Two other apostles visited Fiji within the next year. The first was Elder Marion G. Romney, who held a meeting with the Suva Saints on May 24, 1958, less than a month after President McKay’s party left Fiji. President Joseph Fielding Smith and his wife, Jessie Evans, also stopped in Fiji for one day and met with some of the members and missionaries in Suva. [52] While meeting with the Saints, he ordained Gideon Dolo to the office of elder, and Dolo became the first ethnic Fijian to receive the Melchizedek Priesthood. [53]

Missionary work progressed slowly in Fiji as the British colonial government supported only two noncommonwealth visas at a time. [54] During his visit in 1958, President McKay was introduced to Elder Grover, who was the only missionary serving in Fiji at the time. President McKay immediately said, “So you are the Lone Ranger Elder I’ve been hearing about—well, Elder, we’re here to change that.” [55] President McKay arranged to meet with Governor Garvey on May 5, 1958, to discuss the missionary restriction quota. The meeting resulted in much success since Governor Garvey granted permission for the Church to have six full-time proselytizing missionaries with no visa restrictions. This quota limit remained at six until the early 1980s and was finally lifted following the military coup of 1987. [56]

During John H. Groberg’s tenure as mission president of the Tongan Mission (1966–69), the Church was approached by members of the Fiji Police Band who asked if they could use the Suva chapel as a place to practice two times a week. The Police Band was in somewhat of a dilemma because the building they normally practiced in had burned down. President Groberg thought about it for a while and then said, “We will let you use our facilities free of charge if you will abide by two conditions.” The first was that there could be no drinking, smoking, or using inappropriate language on Church premises. And second, during practices that coincided with other weekday Church activities, President Groberg also asked that they attend the opening exercises with the Church members. The police officers happily accepted the conditions and were surprised he had not asked for remuneration for using the facility. While their own building was being rebuilt over the next two years, the Police Band enjoyed practicing within the cultural hall of the beautiful Suva chapel and associating with Church members. Over the years many police have joined the Church, including over twenty officers and their families, as a direct result of the Police Band using the Church’s facility in the late 1960s. [57]

The Establishment of the Fiji Suva Mission​

Fiji was part of the Samoan Mission for only four years because Church leaders recognized that Fiji’s proximity to the Tongan Mission added strength in servicing the small number of Saints in the Suva area. [58] On January 15, 1958, the Fiji Islands were repositioned once again as part of the Tongan Mission primarily to better accommodate travel to Fiji for the mission president. Distance between mission headquarters and outlying countries and islands has been a continuous obstacle to sustained growth in the Pacific Islands. [59] To help alleviate this problem, and with a sufficient membership base in the growing Fiji District, the Fiji Mission was eventually created on July 23, 1971, during a Fiji District missionary meeting. Presiding over the meeting was Elder Howard W. Hunter of the Quorum of the Twelve Apostles and John H. Groberg, then regional representative to the Pacific Islands Region. Sherman A. Lindholm was set apart as the inaugural mission president (see table 2). [60]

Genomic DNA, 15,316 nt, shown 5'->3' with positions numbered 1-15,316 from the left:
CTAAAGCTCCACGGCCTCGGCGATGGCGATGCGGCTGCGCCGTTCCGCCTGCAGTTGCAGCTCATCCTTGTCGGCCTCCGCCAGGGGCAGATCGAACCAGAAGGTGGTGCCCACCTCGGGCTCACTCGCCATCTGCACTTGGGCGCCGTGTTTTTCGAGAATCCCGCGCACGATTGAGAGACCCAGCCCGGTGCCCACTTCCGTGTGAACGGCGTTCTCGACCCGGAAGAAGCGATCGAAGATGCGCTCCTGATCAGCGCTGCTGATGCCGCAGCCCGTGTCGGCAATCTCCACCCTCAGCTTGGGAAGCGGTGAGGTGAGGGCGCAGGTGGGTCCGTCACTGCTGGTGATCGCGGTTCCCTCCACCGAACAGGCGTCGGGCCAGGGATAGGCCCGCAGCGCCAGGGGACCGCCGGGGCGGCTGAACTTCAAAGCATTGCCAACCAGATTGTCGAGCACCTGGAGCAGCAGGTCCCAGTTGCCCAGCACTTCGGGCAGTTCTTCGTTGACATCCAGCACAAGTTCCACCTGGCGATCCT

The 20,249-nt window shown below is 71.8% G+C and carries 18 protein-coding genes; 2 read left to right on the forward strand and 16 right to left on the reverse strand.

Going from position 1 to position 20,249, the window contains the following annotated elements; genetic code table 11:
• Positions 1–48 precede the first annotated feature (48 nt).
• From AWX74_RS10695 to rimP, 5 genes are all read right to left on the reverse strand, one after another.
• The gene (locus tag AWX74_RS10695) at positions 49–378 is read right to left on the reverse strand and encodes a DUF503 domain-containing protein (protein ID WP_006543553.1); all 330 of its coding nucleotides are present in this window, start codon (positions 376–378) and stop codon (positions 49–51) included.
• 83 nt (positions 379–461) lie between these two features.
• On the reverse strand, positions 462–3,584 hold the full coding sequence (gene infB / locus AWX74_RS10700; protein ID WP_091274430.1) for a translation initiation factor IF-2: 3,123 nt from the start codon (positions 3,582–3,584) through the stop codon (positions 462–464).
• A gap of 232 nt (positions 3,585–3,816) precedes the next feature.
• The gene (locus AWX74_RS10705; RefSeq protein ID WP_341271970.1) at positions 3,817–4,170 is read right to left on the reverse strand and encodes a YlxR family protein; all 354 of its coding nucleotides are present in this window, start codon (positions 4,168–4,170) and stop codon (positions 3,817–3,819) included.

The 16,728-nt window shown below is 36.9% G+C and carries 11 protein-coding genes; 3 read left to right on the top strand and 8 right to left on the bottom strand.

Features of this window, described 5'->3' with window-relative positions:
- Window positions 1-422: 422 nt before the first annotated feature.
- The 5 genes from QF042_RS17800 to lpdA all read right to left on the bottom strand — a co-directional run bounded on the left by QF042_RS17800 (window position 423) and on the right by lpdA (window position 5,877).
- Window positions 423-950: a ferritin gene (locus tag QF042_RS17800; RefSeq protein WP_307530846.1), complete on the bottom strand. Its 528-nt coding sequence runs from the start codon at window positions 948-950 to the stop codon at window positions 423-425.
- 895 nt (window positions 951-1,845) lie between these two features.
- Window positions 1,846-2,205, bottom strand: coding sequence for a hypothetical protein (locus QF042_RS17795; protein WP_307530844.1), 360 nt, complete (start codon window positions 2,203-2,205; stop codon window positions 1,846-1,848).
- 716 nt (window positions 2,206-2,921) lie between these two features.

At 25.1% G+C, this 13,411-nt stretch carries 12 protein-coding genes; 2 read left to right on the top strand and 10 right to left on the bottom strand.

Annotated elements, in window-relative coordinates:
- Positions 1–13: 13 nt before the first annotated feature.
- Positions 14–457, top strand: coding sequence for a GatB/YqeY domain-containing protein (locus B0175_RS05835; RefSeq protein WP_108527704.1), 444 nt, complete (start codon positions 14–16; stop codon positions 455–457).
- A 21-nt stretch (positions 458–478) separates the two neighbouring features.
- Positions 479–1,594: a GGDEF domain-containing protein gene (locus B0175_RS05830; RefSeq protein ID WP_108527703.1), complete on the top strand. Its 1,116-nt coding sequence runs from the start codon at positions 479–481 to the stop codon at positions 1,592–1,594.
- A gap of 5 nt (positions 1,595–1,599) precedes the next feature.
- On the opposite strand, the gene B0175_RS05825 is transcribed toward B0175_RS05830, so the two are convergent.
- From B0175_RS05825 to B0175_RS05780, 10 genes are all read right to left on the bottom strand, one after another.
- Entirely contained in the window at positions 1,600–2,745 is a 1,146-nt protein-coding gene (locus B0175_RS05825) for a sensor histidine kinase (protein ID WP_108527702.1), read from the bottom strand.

At the time of his call as mission president, Lindholm was serving as the president of the Fiji District in the Tongan Mission. The original mission boundaries also included the Cook Islands and Niue. [61] Elder Hunter reorganized the Fiji District at this missionary meeting, calling Josefa N. T. Sokia as the first Fijian president of the Fiji District. [62] Within a year, however, Ebbie L. Davis replaced President Lindholm as mission president. As shown in the map (see start of chapter), the Fiji Suva Mission boundaries were extended during Davis’s tenure as mission president to include the Gilbert and Ellice Islands, Nauru, New Caledonia, New Hebrides (Vanuatu), Solomon Islands, Marshall Islands, and Wallis and Futuna. [63] Fiji had been for many years a minor and distant part of other missions, and now it was the hub of one of the largest geographic missions in the world.

Distance challenges were significant for the expansive Fiji Mission. President Davis had been instructed to spend a significant amount of time in the Cook Islands to understand the unique needs of the Saints there, yet planning a two- to four-day trip once a month was challenging because of the erratic boat schedules. [64] Distance issues have been reduced significantly over the past thirty years, largely due to innovations in communication technology and increased use of air travel in the islands. Several Fiji Suva Mission presidents assigned missionary couples to serve in each of the major countries of the mission, who would act as a liaison between the mission president, local Church leaders, and the missionaries while the president was occupied elsewhere. [65] President La Ron Wooley (2002–5) tried to regularly visit each of the three countries in his stewardship that had large numbers of missionaries—Kiribati, New Caledonia, and Vanuatu. [66]